Every day after school, Tiny Tom would gather his twelve-hundred-and-sixteen homework assignments and hurry off to his job, working for a miserly jackass who went by the name of Ebenezer Zane Grey, a mean spirited, senile, old mule who owned the town's stable. Zane Grey was always gruff and grumpy, speaking in a New York accent, which was odd not because he was a mule, and talked, but because he was actually from Bishop, California. At any rate, Tiny Tom had to work every day from 3:30 in the afternoon until midnight, day in, and day out; a nearly super-human feat to be certain. But still Tiny Tom was not discouraged.

Sometimes Tiny Tom would inadvertently be late for his job. This was because the evil Ms Ridenhour had given him detention for some minor indiscretion of no consequence. Tiny Tom's tardiness tended to tick-off the terrible tyrant who tended to take tardiness too personally and would make the miserly mule even more mean, mingy, and cantankerous than he normally was. (You try it; it's not as easy as it looks!) Because of this, his stingy, tight-hoofed employer would call Tiny Tom horribly cruel names, and burden him with more and more chores to do; almost more than were humanly possible to do. "Bring me more alfalfa dare, boyd-brain" "Muck my stall dare, Squoit" "Bring me some donuts, dare dimwit!" "Put away dem saddles, pinhead!" "Tote that barge, dare punkinhead!" "Bring me more alfalfa, dare knucklehead." And on and on it went for poor Tiny Tom.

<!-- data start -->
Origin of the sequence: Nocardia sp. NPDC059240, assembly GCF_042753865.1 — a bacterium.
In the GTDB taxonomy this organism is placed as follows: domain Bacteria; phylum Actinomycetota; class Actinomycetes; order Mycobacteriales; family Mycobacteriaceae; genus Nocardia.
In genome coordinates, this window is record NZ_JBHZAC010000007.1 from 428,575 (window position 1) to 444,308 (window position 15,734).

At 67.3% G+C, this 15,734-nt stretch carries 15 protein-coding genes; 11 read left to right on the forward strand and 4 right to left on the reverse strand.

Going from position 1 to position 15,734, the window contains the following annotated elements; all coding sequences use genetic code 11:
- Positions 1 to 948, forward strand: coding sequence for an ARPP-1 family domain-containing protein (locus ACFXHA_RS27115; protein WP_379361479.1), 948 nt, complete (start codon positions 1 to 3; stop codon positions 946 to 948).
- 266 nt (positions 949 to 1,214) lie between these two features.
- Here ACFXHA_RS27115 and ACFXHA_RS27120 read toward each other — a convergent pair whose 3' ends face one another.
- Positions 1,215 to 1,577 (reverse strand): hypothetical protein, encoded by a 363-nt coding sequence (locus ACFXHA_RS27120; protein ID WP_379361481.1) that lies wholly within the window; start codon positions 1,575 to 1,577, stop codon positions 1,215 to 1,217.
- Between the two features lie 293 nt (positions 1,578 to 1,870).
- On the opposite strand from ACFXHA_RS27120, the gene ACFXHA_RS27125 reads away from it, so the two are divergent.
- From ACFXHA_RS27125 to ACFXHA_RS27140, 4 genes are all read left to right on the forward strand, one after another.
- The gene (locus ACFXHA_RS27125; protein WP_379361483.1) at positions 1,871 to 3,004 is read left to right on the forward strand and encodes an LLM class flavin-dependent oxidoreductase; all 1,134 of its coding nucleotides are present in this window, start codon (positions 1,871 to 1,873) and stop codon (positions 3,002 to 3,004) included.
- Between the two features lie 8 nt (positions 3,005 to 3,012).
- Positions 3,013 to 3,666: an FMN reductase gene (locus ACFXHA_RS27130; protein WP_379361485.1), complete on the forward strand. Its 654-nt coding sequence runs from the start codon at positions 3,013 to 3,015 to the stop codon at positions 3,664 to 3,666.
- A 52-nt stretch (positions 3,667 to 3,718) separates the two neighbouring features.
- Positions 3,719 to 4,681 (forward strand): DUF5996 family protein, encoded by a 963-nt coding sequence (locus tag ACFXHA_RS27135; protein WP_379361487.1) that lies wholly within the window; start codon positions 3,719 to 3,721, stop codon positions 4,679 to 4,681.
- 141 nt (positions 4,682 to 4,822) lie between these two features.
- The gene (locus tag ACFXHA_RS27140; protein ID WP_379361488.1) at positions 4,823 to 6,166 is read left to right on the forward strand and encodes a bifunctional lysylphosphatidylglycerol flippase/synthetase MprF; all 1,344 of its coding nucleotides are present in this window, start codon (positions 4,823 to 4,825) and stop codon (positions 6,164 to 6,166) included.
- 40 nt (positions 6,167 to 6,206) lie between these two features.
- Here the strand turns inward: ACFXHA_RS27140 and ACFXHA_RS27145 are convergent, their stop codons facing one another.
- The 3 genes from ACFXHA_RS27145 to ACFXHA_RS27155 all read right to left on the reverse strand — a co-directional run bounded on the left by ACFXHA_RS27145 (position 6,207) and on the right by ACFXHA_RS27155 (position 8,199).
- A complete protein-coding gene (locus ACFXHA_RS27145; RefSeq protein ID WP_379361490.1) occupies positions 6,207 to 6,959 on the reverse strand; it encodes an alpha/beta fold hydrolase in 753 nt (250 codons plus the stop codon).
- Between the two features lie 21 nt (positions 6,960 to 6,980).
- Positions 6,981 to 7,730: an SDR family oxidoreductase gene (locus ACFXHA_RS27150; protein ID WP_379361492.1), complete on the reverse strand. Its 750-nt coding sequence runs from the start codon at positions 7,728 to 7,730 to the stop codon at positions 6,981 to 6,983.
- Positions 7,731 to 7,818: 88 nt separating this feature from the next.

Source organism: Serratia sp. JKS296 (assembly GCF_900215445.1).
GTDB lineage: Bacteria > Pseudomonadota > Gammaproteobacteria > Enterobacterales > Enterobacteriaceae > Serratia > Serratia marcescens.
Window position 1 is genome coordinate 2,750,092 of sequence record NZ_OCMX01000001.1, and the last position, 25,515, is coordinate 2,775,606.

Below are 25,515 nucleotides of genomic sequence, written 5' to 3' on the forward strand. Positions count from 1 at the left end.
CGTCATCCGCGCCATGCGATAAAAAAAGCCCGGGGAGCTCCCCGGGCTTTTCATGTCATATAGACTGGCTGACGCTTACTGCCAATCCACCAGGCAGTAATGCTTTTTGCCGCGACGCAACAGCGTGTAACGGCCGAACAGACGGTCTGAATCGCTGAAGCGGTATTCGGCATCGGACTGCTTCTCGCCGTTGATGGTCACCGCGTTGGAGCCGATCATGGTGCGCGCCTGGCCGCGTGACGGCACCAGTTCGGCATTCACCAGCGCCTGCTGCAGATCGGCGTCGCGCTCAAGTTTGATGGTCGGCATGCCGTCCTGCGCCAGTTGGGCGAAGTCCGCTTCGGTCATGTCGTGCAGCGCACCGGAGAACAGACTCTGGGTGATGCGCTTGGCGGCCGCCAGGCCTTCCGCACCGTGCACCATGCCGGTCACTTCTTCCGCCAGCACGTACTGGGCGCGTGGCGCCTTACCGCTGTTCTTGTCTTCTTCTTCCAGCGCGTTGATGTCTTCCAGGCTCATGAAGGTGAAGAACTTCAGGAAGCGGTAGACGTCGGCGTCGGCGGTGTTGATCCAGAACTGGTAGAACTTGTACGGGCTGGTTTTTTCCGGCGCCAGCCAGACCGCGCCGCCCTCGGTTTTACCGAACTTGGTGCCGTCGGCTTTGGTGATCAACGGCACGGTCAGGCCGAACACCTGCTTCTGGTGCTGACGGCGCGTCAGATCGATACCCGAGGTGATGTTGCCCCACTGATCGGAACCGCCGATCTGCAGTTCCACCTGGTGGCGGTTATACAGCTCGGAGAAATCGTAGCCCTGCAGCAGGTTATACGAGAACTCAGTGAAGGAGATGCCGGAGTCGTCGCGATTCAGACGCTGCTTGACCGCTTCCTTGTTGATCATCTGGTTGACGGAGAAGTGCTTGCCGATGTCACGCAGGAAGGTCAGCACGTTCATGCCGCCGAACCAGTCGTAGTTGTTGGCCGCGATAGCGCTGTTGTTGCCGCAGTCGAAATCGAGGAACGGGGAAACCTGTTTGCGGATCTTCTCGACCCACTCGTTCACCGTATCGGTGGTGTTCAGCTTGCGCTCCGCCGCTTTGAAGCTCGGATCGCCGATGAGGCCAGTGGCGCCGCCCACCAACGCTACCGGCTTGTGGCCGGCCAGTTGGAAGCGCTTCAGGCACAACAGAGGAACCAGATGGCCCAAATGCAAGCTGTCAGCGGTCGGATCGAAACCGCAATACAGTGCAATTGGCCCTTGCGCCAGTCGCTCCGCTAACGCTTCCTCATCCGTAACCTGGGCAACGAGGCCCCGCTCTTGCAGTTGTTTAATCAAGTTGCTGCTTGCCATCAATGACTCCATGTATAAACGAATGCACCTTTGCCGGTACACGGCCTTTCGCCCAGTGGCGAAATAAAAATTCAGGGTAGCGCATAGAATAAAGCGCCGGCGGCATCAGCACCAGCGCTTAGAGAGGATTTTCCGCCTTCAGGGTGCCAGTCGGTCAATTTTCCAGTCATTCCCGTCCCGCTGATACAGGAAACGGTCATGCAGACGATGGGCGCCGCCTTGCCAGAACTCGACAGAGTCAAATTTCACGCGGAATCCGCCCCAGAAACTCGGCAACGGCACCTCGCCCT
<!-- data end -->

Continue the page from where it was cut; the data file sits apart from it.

As the days leading up to Christmas approached, Tiny Tom would put the nickel he earned from Ebenezer Zane every day into a small, leather pouch he kept in his pocket. Ever closer to his goal of having enough money to buy the Daisy for his elderly grandmother, Tiny Tom would count his nickels every day.

"Almost," he'd say to himself, as he counted out the last five-cent piece. Finally, Christmas Eve arrived and Tiny Tom was about to burst from excitement. He needed but one more nickel and he'd have enough to buy the BB gun for his beloved Granny.

Tiny Tom arrived at the miserly mule's stable on time, for a change. This was because all of the children were out of school for Christmas break. Even the evil Ms Ridenhour was away somewhere, probably riding her broom over Salt Lake trying to scare all the children, Tiny Tom thought.